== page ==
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Pay Now, Learn 15 Years Later, Colleges Urge

January 18, 1987|BOB SECTER | Times Staff Writer

LANSING, Mich. — Sometime in the spring, Randy Dietrich hopes to take out a loan to cover his daughter's college tuition costs. In the fall, 5-year-old Heather Dietrich will enter the first grade.

Dietrich, laid off not long ago from his Lansing-area construction job, is not just being overly nervous about his child's future. He is planning to buy into an innovative new state-run pay-now, learn-later scheme that could save Michigan parents thousands of dollars on diplomas for youngsters who have yet to graduate from diapers and cribs.

"I don't know what college tuition's going to cost when she finishes high school, and I don't have the willpower to put the money away by myself," Dietrich, 30, said. "I'm on unemployment now and just scrimping by, and I don't want my daughter to have to do that. If I had gone to college, I would have had a better job."

Part Layaway Plan

Approved last month by the state's Legislature, the Michigan program--part layaway plan, part mutual fund--offers parents steep tuition discounts if they pay ahead of time. The younger the child, the cheaper the price. The program represents the latest and most sophisticated financial wrinkle at institutions where cash used to grow as lush as the ivy on the walls.

No longer. The Reagan Administration has drastically slashed federal funds for loans and scholarships, the new tax law is expected to put a crimp in charitable contributions to academia and the aging of the baby boom generation portends significantly declining enrollments in coming years.

"Higher education is in a weak market right now, and they're doing what they can to sell it," said Richard Anderson, a Columbia University professor who is studying prepaid tuition plans.

Over the last two decades, Anderson said, the average rise in tuitions has outstripped inflation by nearly 50%. The nation's most prestigious private schools now average annual tuitions of more than $11,000, and the present pace of increases, if not abated, could shoot four-year costs to well over $100,000 by the turn of the century--and that does not include fees, books or accommodations.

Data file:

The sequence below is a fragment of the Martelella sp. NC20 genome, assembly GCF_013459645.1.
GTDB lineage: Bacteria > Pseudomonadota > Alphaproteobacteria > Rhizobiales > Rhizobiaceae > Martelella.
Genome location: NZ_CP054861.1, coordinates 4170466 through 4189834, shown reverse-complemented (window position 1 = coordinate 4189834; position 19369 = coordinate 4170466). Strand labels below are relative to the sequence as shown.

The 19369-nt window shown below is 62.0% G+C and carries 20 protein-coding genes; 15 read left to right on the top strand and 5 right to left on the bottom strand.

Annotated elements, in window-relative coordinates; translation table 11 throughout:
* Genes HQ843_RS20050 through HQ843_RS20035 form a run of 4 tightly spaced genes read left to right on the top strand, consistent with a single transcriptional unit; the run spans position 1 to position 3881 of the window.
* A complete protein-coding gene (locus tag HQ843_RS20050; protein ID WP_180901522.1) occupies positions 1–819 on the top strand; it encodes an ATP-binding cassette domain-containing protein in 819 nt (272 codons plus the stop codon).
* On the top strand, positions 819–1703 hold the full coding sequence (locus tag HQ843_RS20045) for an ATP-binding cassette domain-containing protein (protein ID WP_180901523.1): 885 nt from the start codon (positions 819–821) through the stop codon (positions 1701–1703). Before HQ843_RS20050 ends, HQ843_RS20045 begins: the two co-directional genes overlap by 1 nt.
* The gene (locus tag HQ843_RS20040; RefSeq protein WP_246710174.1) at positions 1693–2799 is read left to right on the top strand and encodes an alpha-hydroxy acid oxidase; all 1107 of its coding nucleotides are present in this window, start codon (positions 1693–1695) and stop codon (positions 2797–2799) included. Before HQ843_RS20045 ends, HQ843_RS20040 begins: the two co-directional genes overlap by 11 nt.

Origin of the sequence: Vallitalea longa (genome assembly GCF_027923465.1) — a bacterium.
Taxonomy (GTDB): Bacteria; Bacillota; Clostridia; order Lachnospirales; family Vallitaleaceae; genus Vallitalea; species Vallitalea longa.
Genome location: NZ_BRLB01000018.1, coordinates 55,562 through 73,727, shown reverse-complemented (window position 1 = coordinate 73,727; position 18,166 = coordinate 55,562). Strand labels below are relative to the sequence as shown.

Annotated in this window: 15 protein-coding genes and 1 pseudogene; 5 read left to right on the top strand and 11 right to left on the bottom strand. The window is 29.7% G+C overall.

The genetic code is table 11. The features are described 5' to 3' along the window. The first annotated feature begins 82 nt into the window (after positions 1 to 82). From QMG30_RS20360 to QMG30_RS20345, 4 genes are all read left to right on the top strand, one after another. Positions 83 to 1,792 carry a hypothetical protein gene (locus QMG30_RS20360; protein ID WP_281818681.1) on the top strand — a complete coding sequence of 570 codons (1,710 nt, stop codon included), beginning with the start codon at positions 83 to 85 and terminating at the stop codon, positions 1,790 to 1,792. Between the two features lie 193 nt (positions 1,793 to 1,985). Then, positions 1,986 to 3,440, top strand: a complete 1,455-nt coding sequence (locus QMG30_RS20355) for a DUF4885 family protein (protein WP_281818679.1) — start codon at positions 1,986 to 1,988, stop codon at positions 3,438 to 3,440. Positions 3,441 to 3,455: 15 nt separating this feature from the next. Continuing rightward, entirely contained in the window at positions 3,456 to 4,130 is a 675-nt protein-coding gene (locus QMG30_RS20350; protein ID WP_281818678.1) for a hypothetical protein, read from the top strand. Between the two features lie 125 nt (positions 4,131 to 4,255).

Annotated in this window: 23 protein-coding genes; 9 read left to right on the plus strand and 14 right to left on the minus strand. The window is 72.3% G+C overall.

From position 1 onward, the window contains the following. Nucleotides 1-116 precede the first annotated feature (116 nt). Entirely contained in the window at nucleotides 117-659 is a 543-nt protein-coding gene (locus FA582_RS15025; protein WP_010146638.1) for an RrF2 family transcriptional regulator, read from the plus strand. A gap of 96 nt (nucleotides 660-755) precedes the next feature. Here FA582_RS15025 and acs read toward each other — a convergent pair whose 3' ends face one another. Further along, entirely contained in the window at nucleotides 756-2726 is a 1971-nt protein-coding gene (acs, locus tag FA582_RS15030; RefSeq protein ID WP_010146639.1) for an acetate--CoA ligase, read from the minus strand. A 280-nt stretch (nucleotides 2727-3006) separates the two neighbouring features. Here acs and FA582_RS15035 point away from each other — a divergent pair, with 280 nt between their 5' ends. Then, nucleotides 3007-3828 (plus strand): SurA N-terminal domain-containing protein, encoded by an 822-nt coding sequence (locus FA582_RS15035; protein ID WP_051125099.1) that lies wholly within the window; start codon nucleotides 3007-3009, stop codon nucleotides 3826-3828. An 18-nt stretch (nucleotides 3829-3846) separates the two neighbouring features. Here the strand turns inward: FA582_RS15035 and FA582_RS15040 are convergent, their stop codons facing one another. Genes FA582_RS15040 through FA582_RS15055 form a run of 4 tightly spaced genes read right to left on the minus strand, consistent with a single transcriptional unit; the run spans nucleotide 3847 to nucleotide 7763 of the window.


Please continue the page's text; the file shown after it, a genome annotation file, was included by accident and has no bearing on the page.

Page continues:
Few schools carry price tags quite so lofty, but experts say many facilities--especially private schools catering to largely regional student bodies--fear that high tuitions could further squeeze enrollments and damage the quality of education.

A handful of private institutions such as Pittsburgh's 4,000-student Duquesne University has already set up prepayment plans designed largely to lure alumni into sending their children back to their alma maters with cut-rate tuition guarantees. The New York-based Fred S. James & Co., a large insurance broker, has gone into the business of marketing such tuition plans and has already signed up Duquesne and 10 other universities and colleges.

Deluge of Inquiries

Meanwhile, Michigan officials have been deluged with inquiries from other states and at least a half-dozen legislatures around the nation are considering similar plans for their state school systems. On Thursday, Assemblyman Tom Hayden (D-Santa Monica), a University of Michigan graduate, introduced a bill to adapt a Michigan-style prepaid tuition program to California's higher education system.

"Our mission is to provide families not only with a guarantee of tuition but peace of mind," explained Michigan Treasurer Robert Bowman, chief architect of the state's program. "Parents will no longer have to turn around as their kids are growing and say: 'How are we going to pay for this kid?' "

Although precise rates have yet to be determined, state officials estimate that an investment of as little as $2,500 on behalf of an infant born in 1987 could buy four years of tuition that might cost $23,000 or more when the child reaches college age in 2005. Randy Dietrich might be able to pay off Heather's tuition for as little as $3,500. Parents short of cash will be offered the chance to finance the tuition much as they would a car, paying on the installment plan or even through payroll deductions.

Must Meet Requirements

Revenues from the sale of guarantees will be deposited in a large state-administered mutual fund, which will then be tapped to cover tuition payments for participants. As in the case of Duquesne's program, Michigan students still must meet academic requirements to get into college, though the state will refund slightly more than the original investment if a child does not go.

Around the nation other fiscal experiments also are under way. Many universities now allow students to pay tuition in installments rather than requiring it all up front. Other schools have begun charging different tuitions for different majors, based either on the costs involved in teaching the program or projected earnings of graduates. An engineering curriculum would cost more than liberal arts, for example.

Some marketing schemes seem inspired; others display all the subtlety of K mart "blue light" specials. Programs include:

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